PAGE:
17 17 9.2 Program Modules in JavaScript (Cont.) JavaScript provides several objects that have a rich collection of methods for mathematical calculations, string manipulations, date and time manipulations, manipulations of collections of data called arrays. Whenever possible, use existing JavaScript objects, methods and functions instead of writing new ones. This reduces script-development time and helps avoid introducing errors.

18 18 9.2 Program Modules in JavaScript (Cont.) Functions are invoked by writing the name of the function, followed by a left parenthesis, followed by a comma-separated list of zero or more arguments, followed by a right parenthesis function(argument1,argument2,…)

19 19 9.2 Program Modules in JavaScript (Cont.) Methods are called in the same way as functions, but require the name of the object to which the method belongs and a dot preceding the method name Objectname.method(argument1,argument2,…) Example: Document.write(“ Hello1 ”) Function (and method) arguments may be constants, variables or expressions

20 20 9.3 Programmer-Defined Functions Variables declared in function definitions are local variables they can be accessed only in the function in which they are defined A function’s parameters are considered to be local variables When a function is called, the arguments in the call are assigned to the corresponding parameters in the function definition

21 21 9.3 Programmer-Defined Functions (Cont.) Code that is packaged as a function can be executed from several locations in a program by calling the function. Each function should perform a single, well-defined task, and the name of the function should express that task effectively Promotes software reusability

22 22 9.4 Function Definitions return statement passes information from inside a function back to the point in the program where it was called The format of a function definition is function function-name( parameter-list ) { declarations and statements }

23 23 9.4 Function Definitions (Cont.) Three ways to return control to the point at which a function was invoked Reaching the function-ending right brace Executing the statement return; Executing the statement “ return expression; ” to return the value of expression to the caller When a return statement executes, control returns immediately to the point at which the function was invoked

24 24 Fig. 9.2 | Programmer-defined function square (Part 1 of 2). Calls function square with x as an argument, which will return the value to be inserted here Begin function square Returns the value of y * y (the argument squared) to the caller End function square Names the parameter y

25 25 Fig. 9.2 | Programmer-defined function square (Part 2 of 2).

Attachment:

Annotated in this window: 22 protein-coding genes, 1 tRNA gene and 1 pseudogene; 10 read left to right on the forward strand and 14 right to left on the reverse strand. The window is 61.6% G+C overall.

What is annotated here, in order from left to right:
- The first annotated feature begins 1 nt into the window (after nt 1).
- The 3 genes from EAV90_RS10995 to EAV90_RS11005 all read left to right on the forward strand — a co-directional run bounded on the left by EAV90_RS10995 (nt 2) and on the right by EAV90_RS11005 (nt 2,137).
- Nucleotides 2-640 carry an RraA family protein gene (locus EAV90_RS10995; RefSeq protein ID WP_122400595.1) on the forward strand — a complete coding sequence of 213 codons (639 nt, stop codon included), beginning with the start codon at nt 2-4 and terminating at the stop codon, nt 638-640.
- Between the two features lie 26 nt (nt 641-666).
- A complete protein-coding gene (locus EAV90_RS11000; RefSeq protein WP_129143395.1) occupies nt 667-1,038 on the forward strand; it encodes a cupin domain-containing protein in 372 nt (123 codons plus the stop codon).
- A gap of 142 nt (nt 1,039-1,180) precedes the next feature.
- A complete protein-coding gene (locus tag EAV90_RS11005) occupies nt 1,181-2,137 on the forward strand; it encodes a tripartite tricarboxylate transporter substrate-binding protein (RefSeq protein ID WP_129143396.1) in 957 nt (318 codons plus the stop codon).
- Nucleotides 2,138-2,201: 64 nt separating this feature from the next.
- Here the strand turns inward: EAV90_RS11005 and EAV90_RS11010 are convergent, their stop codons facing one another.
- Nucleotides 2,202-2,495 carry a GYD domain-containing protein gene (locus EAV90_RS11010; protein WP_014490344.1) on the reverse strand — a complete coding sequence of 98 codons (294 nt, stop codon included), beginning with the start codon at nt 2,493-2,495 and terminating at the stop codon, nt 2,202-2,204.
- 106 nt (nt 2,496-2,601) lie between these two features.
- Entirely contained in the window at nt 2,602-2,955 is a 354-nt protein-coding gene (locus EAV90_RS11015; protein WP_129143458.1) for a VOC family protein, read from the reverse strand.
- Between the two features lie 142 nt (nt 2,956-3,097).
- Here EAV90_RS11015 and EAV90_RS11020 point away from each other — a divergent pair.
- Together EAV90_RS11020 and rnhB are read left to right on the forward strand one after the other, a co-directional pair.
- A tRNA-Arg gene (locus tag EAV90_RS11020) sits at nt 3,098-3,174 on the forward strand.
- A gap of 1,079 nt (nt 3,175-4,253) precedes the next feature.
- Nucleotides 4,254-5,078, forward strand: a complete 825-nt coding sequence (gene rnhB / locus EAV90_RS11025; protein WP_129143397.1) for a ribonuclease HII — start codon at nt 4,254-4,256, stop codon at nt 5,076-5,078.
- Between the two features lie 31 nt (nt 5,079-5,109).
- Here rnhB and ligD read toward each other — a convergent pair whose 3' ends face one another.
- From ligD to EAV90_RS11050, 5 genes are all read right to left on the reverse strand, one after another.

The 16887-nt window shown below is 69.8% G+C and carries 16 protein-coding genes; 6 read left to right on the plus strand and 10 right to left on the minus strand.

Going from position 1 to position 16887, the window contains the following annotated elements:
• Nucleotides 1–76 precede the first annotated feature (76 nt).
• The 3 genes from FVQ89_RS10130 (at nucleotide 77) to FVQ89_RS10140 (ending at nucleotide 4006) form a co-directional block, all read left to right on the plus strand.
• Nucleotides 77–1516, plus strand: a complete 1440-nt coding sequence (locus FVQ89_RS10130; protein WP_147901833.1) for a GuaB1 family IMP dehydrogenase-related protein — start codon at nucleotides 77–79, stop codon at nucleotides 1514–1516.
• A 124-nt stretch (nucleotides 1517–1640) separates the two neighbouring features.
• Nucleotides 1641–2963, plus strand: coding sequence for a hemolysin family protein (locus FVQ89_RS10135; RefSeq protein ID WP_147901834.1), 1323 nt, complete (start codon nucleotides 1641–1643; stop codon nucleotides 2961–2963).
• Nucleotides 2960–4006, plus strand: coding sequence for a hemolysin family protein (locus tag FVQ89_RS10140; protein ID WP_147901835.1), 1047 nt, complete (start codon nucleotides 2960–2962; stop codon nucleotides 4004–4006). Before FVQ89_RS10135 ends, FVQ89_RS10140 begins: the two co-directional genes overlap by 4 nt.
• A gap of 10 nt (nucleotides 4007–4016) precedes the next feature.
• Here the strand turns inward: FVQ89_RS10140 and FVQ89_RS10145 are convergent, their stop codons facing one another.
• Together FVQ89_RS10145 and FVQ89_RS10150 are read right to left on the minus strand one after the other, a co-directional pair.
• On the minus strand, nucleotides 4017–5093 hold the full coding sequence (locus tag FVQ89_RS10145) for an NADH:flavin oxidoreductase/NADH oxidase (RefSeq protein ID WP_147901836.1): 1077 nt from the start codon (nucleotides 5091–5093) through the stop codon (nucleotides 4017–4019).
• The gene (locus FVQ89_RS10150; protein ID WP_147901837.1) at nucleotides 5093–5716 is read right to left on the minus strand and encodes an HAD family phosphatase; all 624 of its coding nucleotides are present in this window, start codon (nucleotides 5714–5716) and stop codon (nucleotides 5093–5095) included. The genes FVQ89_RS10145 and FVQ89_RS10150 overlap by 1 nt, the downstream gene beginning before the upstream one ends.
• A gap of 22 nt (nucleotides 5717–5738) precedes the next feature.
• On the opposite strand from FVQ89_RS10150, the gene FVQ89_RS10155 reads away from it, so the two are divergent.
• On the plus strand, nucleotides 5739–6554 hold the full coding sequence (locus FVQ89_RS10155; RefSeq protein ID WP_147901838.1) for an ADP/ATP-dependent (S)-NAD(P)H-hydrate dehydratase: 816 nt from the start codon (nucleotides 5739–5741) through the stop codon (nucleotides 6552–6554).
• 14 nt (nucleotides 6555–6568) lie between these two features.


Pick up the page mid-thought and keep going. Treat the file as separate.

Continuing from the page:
26 26 9.5 Random Number Generation Method random generates a floating-point value from 0.0 up to, but not including, 1.0 Random integers in a certain range can be generated by scaling and shifting the values returned by random, then using Math.floor to convert them to integers The scaling factor determines the size of the range (i.e. a scaling factor of 4 means four possible integers) The shift number is added to the result to determine where the range begins (i.e. shifting the numbers by 3 would give numbers between 3 and 7) Method Math.floor rounds its argument down to the closest integer

27 27 Fig. 9.4 | Random integers, shifting and scaling (Part 1 of 2). Shifts the range of return values up by 1 Scales the range of return values by a factor of 6 Takes the floor of the number from 1.0 up to, but not including, 7.0

28 28 Fig. 9.4 | Random integers, shifting and scaling (Part 2 of 2). Variable value has a value from 1 to 6

29 29 9.7 Another Example: Random Image Generator We can use random number generation to randomly select from a number of images in order to display a random image each time a page loads

30 30 Fig. 9.7 | Random image generation using Math.random. Creates an src attribute by concatenating a random integer from 1 to 7 with “.gif” to reference one of the images 1.gif, 2.gif, 3.gif, 4.gif, 5.gif, 6.gif or 7.gif

31 31 9.8 Scope Rules Each identifier in a program has a scope The scope of an identifier for a variable or function is the portion of the program in which the identifier can be referenced Global variables or script-level are accessible in any part of a script and are said to have global scope Thus every function in the script can potentially use the variables

32 32 9.8 Scope Rules (Cont.) Identifiers declared inside a function have function (or local) scope and can be used only in that function Function scope begins with the opening left brace ( { ) of the function in which the identifier is declared and ends at the terminating right brace ( } ) of the function Local variables of a function and function parameters have function scope If a local variable in a function has the same name as a global variable, the global variable is “hidden” from the body of the function.